Arguably the greatest home video gaming system ever was the Sega Dreamcast. Well ahead of its time the Dreamcast had features not wholly developed until the current generation systems. This venerable little system became the spiritual predecessor of the Microsoft Xbox and Xbox360.
Decades ago the home video game market was hitting its greatest main stream stride. Finally games were designed with story arcs and depth that allowed the adult demographic to upgrade from the Atari or Nintendo that they had loved as kids. Gaming became an acceptable entertainment option. Led in technology by Sony’s Playstation and the Sega Dreamcast the disc based media allowed for longer gaming experiences and deeper adventures.
Although the history books will remember that Atari was taken down by Nintendo and that Nintendo was, in turn, dethroned by Sony, Sega released the spectacular little Dreamcast. The Dreamcast was created around the simple idea of bringing the full size arcade game experience home. They accomplished this goal with amazing results. The graphics were smooth, the processor fast, and the peripherals several years ahead of their time.
Sega had VMUs. Visual Memory Units were simple memory cards without the simple. Several games came with mini games playable of a screen within the VMU. Portable gaming that was able to be connected to a larger console for an increased gaming experience would not be seen again until the later years of the Game Cube.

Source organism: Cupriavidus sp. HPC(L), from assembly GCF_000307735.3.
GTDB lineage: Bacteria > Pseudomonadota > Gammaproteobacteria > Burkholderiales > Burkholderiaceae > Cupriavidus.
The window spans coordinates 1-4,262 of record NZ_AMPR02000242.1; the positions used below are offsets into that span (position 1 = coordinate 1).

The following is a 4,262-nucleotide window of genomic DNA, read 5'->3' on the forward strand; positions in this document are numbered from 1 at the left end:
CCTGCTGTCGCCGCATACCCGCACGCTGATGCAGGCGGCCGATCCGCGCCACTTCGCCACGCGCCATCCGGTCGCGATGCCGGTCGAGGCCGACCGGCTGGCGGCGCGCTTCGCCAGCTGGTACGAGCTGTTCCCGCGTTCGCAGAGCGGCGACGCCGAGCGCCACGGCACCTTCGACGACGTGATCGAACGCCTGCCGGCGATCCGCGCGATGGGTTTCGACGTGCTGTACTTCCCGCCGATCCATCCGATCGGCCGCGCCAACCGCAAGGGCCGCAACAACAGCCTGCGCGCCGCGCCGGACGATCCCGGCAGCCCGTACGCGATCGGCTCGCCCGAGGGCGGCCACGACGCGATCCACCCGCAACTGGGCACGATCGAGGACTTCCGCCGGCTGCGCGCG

The Dreamcast also had a standard internet port. While most games were not coded for online play, some games like the Phantasy Star series could only exist at that time on the Sega Dreamcast. The controller still feels familiar in the hands of any Xbox360 owner as the layout has carried over through both of Microsoft’s systems. The Dreamcast was powered by Windows CE. Even the operating system was the first step to an Xbox. Remove the branding from all three units and line up a Sega Dreamcast, Xbox, and Xbox360 and the similarities are amazing. It is easy to see the Dreamcast as the Xbox Zero.
The game catalog was large and diverse. From amazing sports games whose framework can still be found today, through platforming games that were designed to showcase the amazing processing speed and graphics of the system there was something for everyone. Where the system really shined, however, was through its brilliant arcade ports. You could easily bring home games like Dead or Alive, Crazy Taxi, and Hydro Thunder with no loss of function or graphics. In most cases the coding for the Insert Coin script still existed. This was an arcade in your living room.
So the Dreamcast was an amazing system, but can it really be considered the Xbox Zero? If everything else still has you unconvinced, try this. There was a game for the Dreamcast called Metropolis Street Racer that allowed you to drive many real cars through many real city streets at amazing speeds. The main means of scoring and progression within this game was through either amazing technical driving or very flamboyant and daring power slides and knife edge car control. These points were given in the form of Kudos. That’s right, Kudos. When the game’s designers moved onto the second generation of the title it was presented on the Xbox with the new name of Project Gotham Racing. Even the game studios used the Dreamcast as the first step of the Xbox series.
Even though the history books will probably only remember Sega’s home consoles always playing second fiddle to the Nintendos and Sonys of the same era, the Dreamcast was an absolute marvel. So from now on when you fire up your Xbox360 and log onto Xbox Live remember that had things gone just a little differently at the store checkouts in the late 90s you could have just fired up the Dreamcast 3 instead. Although underrated the Dreamcast was so far ahead of its time and feature filled that it may very well be the greatest system of all time.